The commercial starts off with a close-up of a human eye, which is zoomed into. Then there's this theatre just ahead, and a narrator says "Theatre Of The Eye". So, I guess we go into the theatre, and hey! There's that guy Cone I was telling you about! So what's Cone up to? Nothing unusual, just hanging out with his bestest friend from the other end of the nerve, Rod. Looks like him and a bunch of other similarly dressed men are enjoying a nice movie. What about? Why, a man (err... or maybe a woman) clipping his (her?) toenails! Must be one of those exciting Toenail documentaries I keep hearing about. Strange stuff for a movie, no? That's because it isn't. Surprise, this is just some goofy and 'not clever in the slightest because they are wearing name-tags' analogy of the human eye! Yeah, you probably figured that out already. So what does this have to do with the Sega Saturn? Well, the guy (girl?) plays a Sega Saturn after a finishing his delightful toenail clipping session, and his body acts like all hell has broken loose. No, really, that's exactly how this goes. He plays some of the Saturn's titles (not even the good ones) and things start breaking inside of him. First, his cone and rod cells, um, drool? I'm not sure what that is supposed to entail but it must be an analogy for crying, even though that makes no sense what so ever. So a theatre usher ("cleverly" called an optical nerve) calls the brain through one of those awesome retro phones and tells him there's a problem, and then some guy alerts the good people of "This Person's Body" that the ear drums are bursting, and then in quite possibly the most cliched pun ever, we see a guy playing drums. Obviously Sega's marketing division was full of surrealists who honestly couldn't do a better analogy than "drums, like real drums". Then a rather well dressed fellow complains about a breakdown, while another guy behind him is screaming. I've never actually seen that one before, so I'll give Sega their props there. Next, the Brain tempts fate by asking if things could get worse. His secretary? walks in and tells him the bad news; the sphincter broke. I think. Logic has finally been thrown out the window with those last scenes. Actually, I think it's a save bet to say logic was never here. This commercial was just one biological joke after another. The ending's pretty boss, though. It cuts back to the eye that started off this commercial, and it blinks, but oh, what's this?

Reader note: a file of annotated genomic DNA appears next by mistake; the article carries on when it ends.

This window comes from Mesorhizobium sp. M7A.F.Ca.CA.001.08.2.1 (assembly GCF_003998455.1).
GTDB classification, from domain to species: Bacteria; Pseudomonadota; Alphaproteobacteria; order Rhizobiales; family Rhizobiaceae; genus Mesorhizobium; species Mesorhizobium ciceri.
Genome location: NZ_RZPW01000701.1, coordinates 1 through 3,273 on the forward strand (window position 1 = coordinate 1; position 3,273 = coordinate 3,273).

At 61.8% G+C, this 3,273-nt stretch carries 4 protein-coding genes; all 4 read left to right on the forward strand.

A Sega Saturn Logo? Man, I want some of those wicked contact lenses. This ending's so fantastic, it's probably the commercial's saving grace! But, alas, this is one of three ads showcasing the mystical "Theatre Of The Eye", which means I must either cover the other ads, or just plain move on to the '96 to '97 promos. I think I'll do the later. But, just in case you need my reference, proof that this insanity exists, or want to torture yourself, search up on Youtube either "Theatre Of The Eye", "Sega Saturn Promo", or "Sega Saturn Launch Ad". I can't show my exact reference, since it's one of those tapes they mail to you if you were an Sega Magazine subscriber or something. I think my cousin was one of those. Anyways, I didn't really bother looking for the ad, but those search queries will more than likely bring it up. For some reason, it isn't on RetroJunk to my knowledge, but this next ad is.